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Monday beer links: Beer & weed, The Beer Monopoly, and ‘enter the chairs’


Legal marijuana is affecting the beer industry’s memory.
Killer lead from Jason Notte: “Marijuana’s disruption of short-term memory apparently applies to the argument about its effects on the beer industry. Folks are still saying weed is bad for beer, but nobody seems to remember any of the evidence to the contrary.” And it is followed by a solid takedown of “this purple haze of half-truths” and a report from investment bank Cowen and Co. maintaining that legal marijuana is driving down beer sales. Notte concludes, “It isn’t marijuana harshing the beer industry’s mellow: It’s some harsh truths about where the industry is headed.” [Via MarketWatch]

London’s next beer revolution has begun.
[Via Craft Beer London]
Texas’ Deep Ellum Sells Stake to Storied Craft Breweries.
[Via Brewbound]
The Riddle of Scarcity in New England.
[Via All About Beer]
In the first story, Will Hawkes concludes, “The implications for independent London breweries are obvious. The advantage from being local only goes so far: those who will thrive over the next few years will do so because their beer is consistently good.” In the second, a Dallas brewery intent on growing apparently much larger, sells majority interest in the operation to an investment group. In the third, Jeff Alworth examines the choices breweries that brew passionately loved beers make related to producing and selling those beers. You may parse all this information differently. But it seems to me that stories about how many breweries is too many breweries overlook that a fundamental shift. Some owners — well, lots of them — have written a business plan based on ongoing growth. But the way some others measure success has changed, and there is room for plenty more local breweries whose founders have realistic expectations.

Does Belgium Have an “Intangible Cultural Heritage” of Beer? Does Anyone?
Beer from a place. [Via Beervana]

Frightening rise of Mega Brew.
[Via Protz On Beer]
How AB InBev ended up as the most powerful beer company in the world.
[Via financialmail]
Two takes on The Beer Monopoly, a book it appears I need to read. I was immediately struck when Roger Protz chose to quote this from the book: “In the past century, brewers took great pride in the volumes of beer they produced, as if they rendered a public service by quenching customers’ thirsts. They strove to be profitable too, but this would have been a secondary consideration to their main objective: raising their beer sales and outperforming their rivals.” I’m not sure that the beer barons of the nineteenth century would have become beer barons had they not put profit first.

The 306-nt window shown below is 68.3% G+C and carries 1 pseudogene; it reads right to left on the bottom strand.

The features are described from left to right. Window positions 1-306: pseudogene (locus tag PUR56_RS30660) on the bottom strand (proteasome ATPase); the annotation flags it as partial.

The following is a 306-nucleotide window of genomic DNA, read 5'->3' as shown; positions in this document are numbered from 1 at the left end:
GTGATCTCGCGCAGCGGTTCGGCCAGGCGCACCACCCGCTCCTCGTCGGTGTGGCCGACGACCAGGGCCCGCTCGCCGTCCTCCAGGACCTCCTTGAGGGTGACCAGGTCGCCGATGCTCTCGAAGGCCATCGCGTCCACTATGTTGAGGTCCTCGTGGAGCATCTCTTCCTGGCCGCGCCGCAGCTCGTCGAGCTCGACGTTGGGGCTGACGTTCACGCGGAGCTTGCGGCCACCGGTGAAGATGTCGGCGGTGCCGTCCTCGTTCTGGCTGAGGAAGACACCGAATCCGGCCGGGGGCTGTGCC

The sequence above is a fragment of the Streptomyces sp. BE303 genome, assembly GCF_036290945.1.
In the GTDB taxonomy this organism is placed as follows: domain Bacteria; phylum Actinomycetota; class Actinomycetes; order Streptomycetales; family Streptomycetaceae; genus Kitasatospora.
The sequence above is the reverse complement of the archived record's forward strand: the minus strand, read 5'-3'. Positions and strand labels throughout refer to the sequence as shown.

Chairgate 2016: A New Low for Beer Consumers, Hilarious New Peak for Beer Releases.
I do not undrestand this world. Can somebody explain it to me? [Via dontdrinkbeer]

Last drinks: Closing time for the great Australian pub.
There is this somewhat romanticized view we all love: “I think the pub, as a social institution, is critical, and certainly historically it’s been of such importance to the development of Australia; it was one of the first things, you know, you get a pub, you get a school, you get a courthouse, and you’ve got a town.” And, as this story points out, there is the rest. [Via City Mag, h/T Tim Holt]


Why I write about wine (apart from the free wine).
“Unfortunately for the general reader, many writers feel the need to demonstrate their education. I have a great advantage here of not knowing that much.” [Via Henry Jeffreys]

Why You Should Teach Yourself to Be Better at Smelling.
“Beauchamp argues that having the necessary vocabulary, more than any innately superior perceptual ability, is what allows members of (certain) industries to smell what others miss: ‘These people are remarkable, but what they’re remarkable about is, they can take something complicated and name it.'” [Via New York Magazine]

Wine: Beyond Good and Evil.
About morality and ethics. Spoiler alert. Skipping right to the concluson: “If our questions about how to live include questions about how to drink – to which there are good and bad answers – then wine is a subject for ethics, but not for morality.” [Via Times Literary Supplement]


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